You think of the Cross. Jesus orders us to take up our cross and follow Him. “When Christ calls a man, he bids him come and die,” said the Lutheran theologian Dietrich Bonhoeffer. We all fall short.

What Lewis Says

How does Lewis answer his own question? He doesn’t say this directly, but I’d sum up his teaching this way: You must serve God with all your heart and soul and mind, but part of serving God is living a normal human life. You must take up your cross and follow Jesus, but you take up that cross in and through that life.

First, Lewis says, keep doing what you have been called to do, remembering that you’re part of a body of people who do different things. We are “differentiated members,” he says, “each with his own vocation.” We serve God best through our vocation, not by taking up someone else’s. By doing what we’re supposed to do, “we are either advancing to the vision of God ourselves or indirectly helping others to do so.” How God uses our work we probably can’t see and anyway it’s up to Him.

Second, you’ll do it anyway, so do it well. Speaking to his fellow scholars, he says: “If you don’t read good books, you will read bad ones. If you don’t go on thinking rationally, you will think irrationally. If you reject aesthetic satisfactions you will fall into sensual satisfactions.”

That said, you do it for others. “Good philosophy must exist,” for example, “because bad philosophy needs to be answered.” The Germans may be bombing England, but someone in England will be preaching poisonous nonsense and hurting human souls. Someone needs to know what to say in response. That someone needs to be studying when others are on the assembly line making fighter planes.

Third, God created and honors normal human life as long as we do what we do for Him. That’s the crucial thing that separates just enjoying ourselves from enjoying ourselves as God wants us to do. Lewis invokes the Apostle Paul: “St. Paul tells people to get on with their lives. He even assumes that Christians may go to dinner parties. … Our Lord attends a wedding and provides miraculous wine.”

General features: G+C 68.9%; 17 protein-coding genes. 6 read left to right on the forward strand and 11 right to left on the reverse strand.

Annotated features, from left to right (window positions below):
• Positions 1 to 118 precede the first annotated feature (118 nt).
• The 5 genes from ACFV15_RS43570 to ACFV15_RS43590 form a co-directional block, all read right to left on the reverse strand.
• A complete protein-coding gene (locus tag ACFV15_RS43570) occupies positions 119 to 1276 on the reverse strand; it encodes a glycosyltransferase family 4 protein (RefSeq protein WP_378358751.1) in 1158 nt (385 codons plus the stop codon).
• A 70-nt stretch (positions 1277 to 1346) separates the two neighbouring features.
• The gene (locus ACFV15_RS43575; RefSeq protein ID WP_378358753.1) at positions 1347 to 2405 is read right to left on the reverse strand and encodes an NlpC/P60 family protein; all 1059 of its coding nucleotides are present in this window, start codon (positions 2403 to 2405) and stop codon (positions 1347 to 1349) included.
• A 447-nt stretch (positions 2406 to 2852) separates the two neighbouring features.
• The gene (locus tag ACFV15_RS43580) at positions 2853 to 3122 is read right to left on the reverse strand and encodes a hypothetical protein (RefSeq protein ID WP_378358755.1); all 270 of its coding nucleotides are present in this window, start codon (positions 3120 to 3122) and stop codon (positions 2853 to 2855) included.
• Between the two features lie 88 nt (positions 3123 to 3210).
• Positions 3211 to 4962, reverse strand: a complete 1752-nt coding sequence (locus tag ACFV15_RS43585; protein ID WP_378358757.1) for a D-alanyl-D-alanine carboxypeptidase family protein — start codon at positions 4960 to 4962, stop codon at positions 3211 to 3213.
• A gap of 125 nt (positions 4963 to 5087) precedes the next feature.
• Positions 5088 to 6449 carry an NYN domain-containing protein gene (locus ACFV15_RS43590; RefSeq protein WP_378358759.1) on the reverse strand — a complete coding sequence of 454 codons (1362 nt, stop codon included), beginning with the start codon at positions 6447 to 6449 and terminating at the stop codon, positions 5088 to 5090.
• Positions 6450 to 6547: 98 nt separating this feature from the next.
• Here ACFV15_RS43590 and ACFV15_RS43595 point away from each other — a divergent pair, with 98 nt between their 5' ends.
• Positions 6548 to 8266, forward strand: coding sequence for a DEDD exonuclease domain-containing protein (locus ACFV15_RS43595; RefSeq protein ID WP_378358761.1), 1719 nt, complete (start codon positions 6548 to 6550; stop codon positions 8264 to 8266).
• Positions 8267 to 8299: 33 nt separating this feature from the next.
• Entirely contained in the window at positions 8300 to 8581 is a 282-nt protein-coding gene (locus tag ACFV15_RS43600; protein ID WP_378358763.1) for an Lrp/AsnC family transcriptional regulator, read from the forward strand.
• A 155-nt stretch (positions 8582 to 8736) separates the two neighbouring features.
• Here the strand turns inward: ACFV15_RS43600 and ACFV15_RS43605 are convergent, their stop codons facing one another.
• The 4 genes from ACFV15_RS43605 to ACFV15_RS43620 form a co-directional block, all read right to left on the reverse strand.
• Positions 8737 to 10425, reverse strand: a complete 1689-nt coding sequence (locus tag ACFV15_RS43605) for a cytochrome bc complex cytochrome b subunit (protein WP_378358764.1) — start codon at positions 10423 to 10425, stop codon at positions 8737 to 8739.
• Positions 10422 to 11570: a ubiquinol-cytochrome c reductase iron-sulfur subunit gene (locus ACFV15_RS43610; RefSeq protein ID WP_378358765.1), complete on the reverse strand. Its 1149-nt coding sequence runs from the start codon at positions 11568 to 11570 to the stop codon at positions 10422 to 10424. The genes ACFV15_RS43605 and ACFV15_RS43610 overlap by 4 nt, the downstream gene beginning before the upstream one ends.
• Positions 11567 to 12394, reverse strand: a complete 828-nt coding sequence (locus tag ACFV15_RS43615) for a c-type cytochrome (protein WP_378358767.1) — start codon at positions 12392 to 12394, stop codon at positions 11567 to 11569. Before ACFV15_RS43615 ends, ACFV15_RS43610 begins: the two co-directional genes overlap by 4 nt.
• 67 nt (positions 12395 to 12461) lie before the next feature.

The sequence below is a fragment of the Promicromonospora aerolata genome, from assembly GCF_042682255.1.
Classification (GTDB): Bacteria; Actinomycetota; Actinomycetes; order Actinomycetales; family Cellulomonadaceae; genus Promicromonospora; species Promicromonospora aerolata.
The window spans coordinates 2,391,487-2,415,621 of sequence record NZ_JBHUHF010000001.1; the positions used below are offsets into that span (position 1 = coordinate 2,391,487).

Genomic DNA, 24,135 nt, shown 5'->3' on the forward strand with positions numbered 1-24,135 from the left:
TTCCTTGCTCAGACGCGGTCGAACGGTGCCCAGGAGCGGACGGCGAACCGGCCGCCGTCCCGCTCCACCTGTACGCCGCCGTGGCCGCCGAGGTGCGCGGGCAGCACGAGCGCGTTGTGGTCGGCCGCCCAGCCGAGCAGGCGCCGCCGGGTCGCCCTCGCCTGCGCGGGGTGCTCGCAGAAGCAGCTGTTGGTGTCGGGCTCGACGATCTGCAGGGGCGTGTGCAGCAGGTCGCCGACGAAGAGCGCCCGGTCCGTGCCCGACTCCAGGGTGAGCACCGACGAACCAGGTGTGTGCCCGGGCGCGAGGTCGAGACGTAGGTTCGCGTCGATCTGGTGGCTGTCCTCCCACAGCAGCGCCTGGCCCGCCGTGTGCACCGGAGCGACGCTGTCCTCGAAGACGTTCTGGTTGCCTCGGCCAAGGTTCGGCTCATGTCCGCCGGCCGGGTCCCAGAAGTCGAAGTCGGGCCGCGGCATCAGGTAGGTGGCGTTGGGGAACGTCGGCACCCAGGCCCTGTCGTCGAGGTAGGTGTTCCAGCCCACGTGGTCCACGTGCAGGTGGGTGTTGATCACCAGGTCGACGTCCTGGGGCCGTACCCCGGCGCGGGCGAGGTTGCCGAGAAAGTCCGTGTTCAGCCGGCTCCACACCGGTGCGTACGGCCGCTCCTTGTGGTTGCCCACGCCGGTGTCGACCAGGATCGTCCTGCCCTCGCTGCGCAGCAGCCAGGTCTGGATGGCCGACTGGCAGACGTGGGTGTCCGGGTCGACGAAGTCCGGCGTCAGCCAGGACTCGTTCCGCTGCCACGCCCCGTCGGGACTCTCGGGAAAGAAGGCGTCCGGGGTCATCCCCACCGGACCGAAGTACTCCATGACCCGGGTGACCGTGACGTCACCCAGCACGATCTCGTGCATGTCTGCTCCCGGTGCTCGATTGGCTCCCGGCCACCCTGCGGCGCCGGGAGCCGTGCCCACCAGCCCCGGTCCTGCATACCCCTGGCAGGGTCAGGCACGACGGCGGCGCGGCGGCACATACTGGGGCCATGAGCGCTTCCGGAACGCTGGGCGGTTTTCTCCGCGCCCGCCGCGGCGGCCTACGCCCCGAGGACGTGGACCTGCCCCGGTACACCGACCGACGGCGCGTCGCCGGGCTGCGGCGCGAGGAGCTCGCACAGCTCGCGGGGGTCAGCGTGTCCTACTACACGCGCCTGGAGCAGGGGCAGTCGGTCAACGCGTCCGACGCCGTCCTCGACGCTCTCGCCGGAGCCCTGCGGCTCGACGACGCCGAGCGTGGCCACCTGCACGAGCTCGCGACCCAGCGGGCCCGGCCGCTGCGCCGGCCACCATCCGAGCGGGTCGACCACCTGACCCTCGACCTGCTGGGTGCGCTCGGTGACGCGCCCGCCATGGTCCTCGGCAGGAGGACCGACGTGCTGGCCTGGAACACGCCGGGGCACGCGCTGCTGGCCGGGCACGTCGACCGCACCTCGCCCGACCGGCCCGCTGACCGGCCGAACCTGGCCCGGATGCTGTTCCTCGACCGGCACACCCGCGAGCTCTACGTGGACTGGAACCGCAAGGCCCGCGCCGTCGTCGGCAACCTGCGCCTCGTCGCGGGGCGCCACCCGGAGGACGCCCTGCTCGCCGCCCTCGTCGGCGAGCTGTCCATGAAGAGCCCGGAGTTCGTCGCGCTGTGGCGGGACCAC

He quotes the Apostle’s rule that whatever we eat or drink or do, we do it to glory of God. “Christianity does not simply replace our natural life and substitute a new one: it is rather a new organization which exploits, to its own supernatural ends, these natural materials.”

We Can Always Push Ourselves

Lewis says a lot more in the sermon. It must have taken at least 30 minutes to read, maybe 40. I would add one thing to what he says to his fellow scholars. As you can, do go to the hospital, the soup kitchen, give up something for the African village, tell people about Jesus. Lewis isn’t saying just brighten the corner where you are.

But do brighten it. We can almost always push ourselves a little beyond what we do at the moment.

Here’s a small example, good for the summer, even if social distancing requirements make it harder to do. Lewis mentions dinner parties. A cookout can be held to the glory of God. You bring people together in fellowship.

That’s great. But even greater, make it a bigger fellowship, by inviting the odd and isolated and awkward. Don’t tightly “curate” the guest list. You glorify God by helping his lonely children find friends. We defeat the darkness by bringing light to other people’s lives.

 

David Mills is a senior editor of The Stream. After teaching writing in a seminary, he has been editor of Touchstone and the executive editor of First Things. He edits the site Hour of Our Death and writes the monthly “Last Things” column for the New Oxford Review and a weekly column for the English Catholic Herald. He is finishing a book on death and dying to be published by Sophia Institute Press.